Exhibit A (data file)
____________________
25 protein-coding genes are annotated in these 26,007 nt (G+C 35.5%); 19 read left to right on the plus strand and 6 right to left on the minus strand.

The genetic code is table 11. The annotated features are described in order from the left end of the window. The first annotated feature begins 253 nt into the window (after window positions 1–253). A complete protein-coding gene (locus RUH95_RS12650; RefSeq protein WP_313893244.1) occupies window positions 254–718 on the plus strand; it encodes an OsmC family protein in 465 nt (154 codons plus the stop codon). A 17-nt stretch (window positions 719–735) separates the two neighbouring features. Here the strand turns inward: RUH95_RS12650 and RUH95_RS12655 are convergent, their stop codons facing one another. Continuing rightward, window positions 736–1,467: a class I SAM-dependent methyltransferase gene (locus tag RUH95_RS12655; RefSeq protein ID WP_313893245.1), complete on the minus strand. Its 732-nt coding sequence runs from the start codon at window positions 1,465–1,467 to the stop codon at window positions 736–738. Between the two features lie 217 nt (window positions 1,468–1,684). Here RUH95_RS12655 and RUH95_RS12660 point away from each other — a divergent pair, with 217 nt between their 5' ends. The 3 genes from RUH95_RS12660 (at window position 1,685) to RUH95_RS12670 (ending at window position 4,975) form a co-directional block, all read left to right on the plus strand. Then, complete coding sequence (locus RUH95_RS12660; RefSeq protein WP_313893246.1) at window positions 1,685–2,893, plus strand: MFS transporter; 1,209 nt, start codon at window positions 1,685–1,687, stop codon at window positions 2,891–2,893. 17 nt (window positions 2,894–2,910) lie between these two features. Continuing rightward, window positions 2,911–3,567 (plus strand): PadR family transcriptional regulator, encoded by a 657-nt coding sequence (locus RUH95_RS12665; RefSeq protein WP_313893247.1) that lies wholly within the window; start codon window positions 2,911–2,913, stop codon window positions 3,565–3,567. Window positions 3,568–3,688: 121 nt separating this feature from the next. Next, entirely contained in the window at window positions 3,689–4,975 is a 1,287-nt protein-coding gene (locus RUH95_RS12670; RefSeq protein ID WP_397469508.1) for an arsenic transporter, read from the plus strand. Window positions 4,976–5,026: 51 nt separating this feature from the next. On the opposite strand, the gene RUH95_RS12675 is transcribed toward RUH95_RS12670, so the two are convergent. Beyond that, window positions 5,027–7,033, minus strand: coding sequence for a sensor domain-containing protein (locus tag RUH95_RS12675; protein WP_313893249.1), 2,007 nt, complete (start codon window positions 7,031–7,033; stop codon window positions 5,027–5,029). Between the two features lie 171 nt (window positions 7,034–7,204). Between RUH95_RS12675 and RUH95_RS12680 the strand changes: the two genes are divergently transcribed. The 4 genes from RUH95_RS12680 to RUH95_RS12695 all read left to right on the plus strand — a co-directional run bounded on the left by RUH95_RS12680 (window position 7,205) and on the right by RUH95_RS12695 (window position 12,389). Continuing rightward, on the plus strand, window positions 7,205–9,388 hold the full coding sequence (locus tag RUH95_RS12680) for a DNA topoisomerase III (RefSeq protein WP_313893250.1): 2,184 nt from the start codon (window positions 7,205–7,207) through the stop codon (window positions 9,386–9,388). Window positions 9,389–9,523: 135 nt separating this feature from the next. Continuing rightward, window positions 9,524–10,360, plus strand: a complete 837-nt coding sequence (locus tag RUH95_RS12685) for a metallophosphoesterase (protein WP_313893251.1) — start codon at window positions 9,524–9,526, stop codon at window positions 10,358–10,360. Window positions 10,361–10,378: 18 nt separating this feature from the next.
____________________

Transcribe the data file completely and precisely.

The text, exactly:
25 protein-coding genes are annotated in these 26,007 nt (G+C 35.5%); 19 read left to right on the plus strand and 6 right to left on the minus strand.

The genetic code is table 11. The annotated features are described in order from the left end of the window. The first annotated feature begins 253 nt into the window (after window positions 1–253). A complete protein-coding gene (locus RUH95_RS12650; RefSeq protein WP_313893244.1) occupies window positions 254–718 on the plus strand; it encodes an OsmC family protein in 465 nt (154 codons plus the stop codon). A 17-nt stretch (window positions 719–735) separates the two neighbouring features. Here the strand turns inward: RUH95_RS12650 and RUH95_RS12655 are convergent, their stop codons facing one another. Continuing rightward, window positions 736–1,467: a class I SAM-dependent methyltransferase gene (locus tag RUH95_RS12655; RefSeq protein ID WP_313893245.1), complete on the minus strand. Its 732-nt coding sequence runs from the start codon at window positions 1,465–1,467 to the stop codon at window positions 736–738. Between the two features lie 217 nt (window positions 1,468–1,684). Here RUH95_RS12655 and RUH95_RS12660 point away from each other — a divergent pair, with 217 nt between their 5' ends. The 3 genes from RUH95_RS12660 (at window position 1,685) to RUH95_RS12670 (ending at window position 4,975) form a co-directional block, all read left to right on the plus strand. Then, complete coding sequence (locus RUH95_RS12660; RefSeq protein WP_313893246.1) at window positions 1,685–2,893, plus strand: MFS transporter; 1,209 nt, start codon at window positions 1,685–1,687, stop codon at window positions 2,891–2,893. 17 nt (window positions 2,894–2,910) lie between these two features. Continuing rightward, window positions 2,911–3,567 (plus strand): PadR family transcriptional regulator, encoded by a 657-nt coding sequence (locus RUH95_RS12665; RefSeq protein WP_313893247.1) that lies wholly within the window; start codon window positions 2,911–2,913, stop codon window positions 3,565–3,567. Window positions 3,568–3,688: 121 nt separating this feature from the next. Next, entirely contained in the window at window positions 3,689–4,975 is a 1,287-nt protein-coding gene (locus RUH95_RS12670; RefSeq protein ID WP_397469508.1) for an arsenic transporter, read from the plus strand. Window positions 4,976–5,026: 51 nt separating this feature from the next. On the opposite strand, the gene RUH95_RS12675 is transcribed toward RUH95_RS12670, so the two are convergent. Beyond that, window positions 5,027–7,033, minus strand: coding sequence for a sensor domain-containing protein (locus tag RUH95_RS12675; protein WP_313893249.1), 2,007 nt, complete (start codon window positions 7,031–7,033; stop codon window positions 5,027–5,029). Between the two features lie 171 nt (window positions 7,034–7,204). Between RUH95_RS12675 and RUH95_RS12680 the strand changes: the two genes are divergently transcribed. The 4 genes from RUH95_RS12680 to RUH95_RS12695 all read left to right on the plus strand — a co-directional run bounded on the left by RUH95_RS12680 (window position 7,205) and on the right by RUH95_RS12695 (window position 12,389). Continuing rightward, on the plus strand, window positions 7,205–9,388 hold the full coding sequence (locus tag RUH95_RS12680) for a DNA topoisomerase III (RefSeq protein WP_313893250.1): 2,184 nt from the start codon (window positions 7,205–7,207) through the stop codon (window positions 9,386–9,388). Window positions 9,389–9,523: 135 nt separating this feature from the next. Continuing rightward, window positions 9,524–10,360, plus strand: a complete 837-nt coding sequence (locus tag RUH95_RS12685) for a metallophosphoesterase (protein WP_313893251.1) — start codon at window positions 9,524–9,526, stop codon at window positions 10,358–10,360. Window positions 10,361–10,378: 18 nt separating this feature from the next.